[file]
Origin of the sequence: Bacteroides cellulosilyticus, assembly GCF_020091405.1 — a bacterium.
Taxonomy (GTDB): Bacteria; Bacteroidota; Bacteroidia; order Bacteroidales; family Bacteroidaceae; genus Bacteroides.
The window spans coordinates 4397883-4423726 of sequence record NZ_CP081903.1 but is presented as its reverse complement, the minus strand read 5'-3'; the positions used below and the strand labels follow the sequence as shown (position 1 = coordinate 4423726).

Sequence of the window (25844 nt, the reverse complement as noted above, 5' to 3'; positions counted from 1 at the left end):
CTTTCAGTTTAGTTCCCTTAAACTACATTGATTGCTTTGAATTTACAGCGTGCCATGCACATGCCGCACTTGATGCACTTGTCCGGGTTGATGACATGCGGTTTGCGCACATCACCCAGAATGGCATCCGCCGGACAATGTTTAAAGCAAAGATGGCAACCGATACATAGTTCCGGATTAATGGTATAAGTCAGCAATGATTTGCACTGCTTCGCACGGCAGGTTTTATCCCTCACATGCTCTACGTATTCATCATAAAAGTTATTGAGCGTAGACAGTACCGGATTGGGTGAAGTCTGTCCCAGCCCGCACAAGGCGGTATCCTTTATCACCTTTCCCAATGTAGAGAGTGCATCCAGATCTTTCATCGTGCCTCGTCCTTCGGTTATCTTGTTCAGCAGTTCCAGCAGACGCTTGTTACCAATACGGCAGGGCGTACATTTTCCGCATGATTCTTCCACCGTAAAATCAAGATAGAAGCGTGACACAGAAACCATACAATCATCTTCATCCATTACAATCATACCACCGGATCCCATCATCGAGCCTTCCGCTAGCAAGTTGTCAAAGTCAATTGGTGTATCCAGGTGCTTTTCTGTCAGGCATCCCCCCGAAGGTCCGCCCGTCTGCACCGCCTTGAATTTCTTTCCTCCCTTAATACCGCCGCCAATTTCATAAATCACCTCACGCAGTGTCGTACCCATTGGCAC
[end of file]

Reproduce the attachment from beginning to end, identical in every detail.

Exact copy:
Origin of the sequence: Bacteroides cellulosilyticus, assembly GCF_020091405.1 — a bacterium.
Taxonomy (GTDB): Bacteria; Bacteroidota; Bacteroidia; order Bacteroidales; family Bacteroidaceae; genus Bacteroides.
The window spans coordinates 4397883-4423726 of sequence record NZ_CP081903.1 but is presented as its reverse complement, the minus strand read 5'-3'; the positions used below and the strand labels follow the sequence as shown (position 1 = coordinate 4423726).

Sequence of the window (25844 nt, the reverse complement as noted above, 5' to 3'; positions counted from 1 at the left end):
CTTTCAGTTTAGTTCCCTTAAACTACATTGATTGCTTTGAATTTACAGCGTGCCATGCACATGCCGCACTTGATGCACTTGTCCGGGTTGATGACATGCGGTTTGCGCACATCACCCAGAATGGCATCCGCCGGACAATGTTTAAAGCAAAGATGGCAACCGATACATAGTTCCGGATTAATGGTATAAGTCAGCAATGATTTGCACTGCTTCGCACGGCAGGTTTTATCCCTCACATGCTCTACGTATTCATCATAAAAGTTATTGAGCGTAGACAGTACCGGATTGGGTGAAGTCTGTCCCAGCCCGCACAAGGCGGTATCCTTTATCACCTTTCCCAATGTAGAGAGTGCATCCAGATCTTTCATCGTGCCTCGTCCTTCGGTTATCTTGTTCAGCAGTTCCAGCAGACGCTTGTTACCAATACGGCAGGGCGTACATTTTCCGCATGATTCTTCCACCGTAAAATCAAGATAGAAGCGTGACACAGAAACCATACAATCATCTTCATCCATTACAATCATACCACCGGATCCCATCATCGAGCCTTCCGCTAGCAAGTTGTCAAAGTCAATTGGTGTATCCAGGTGCTTTTCTGTCAGGCATCCCCCCGAAGGTCCGCCCGTCTGCACCGCCTTGAATTTCTTTCCTCCCTTAATACCGCCGCCAATTTCATAAATCACCTCACGCAGTGTCGTACCCATTGGCAC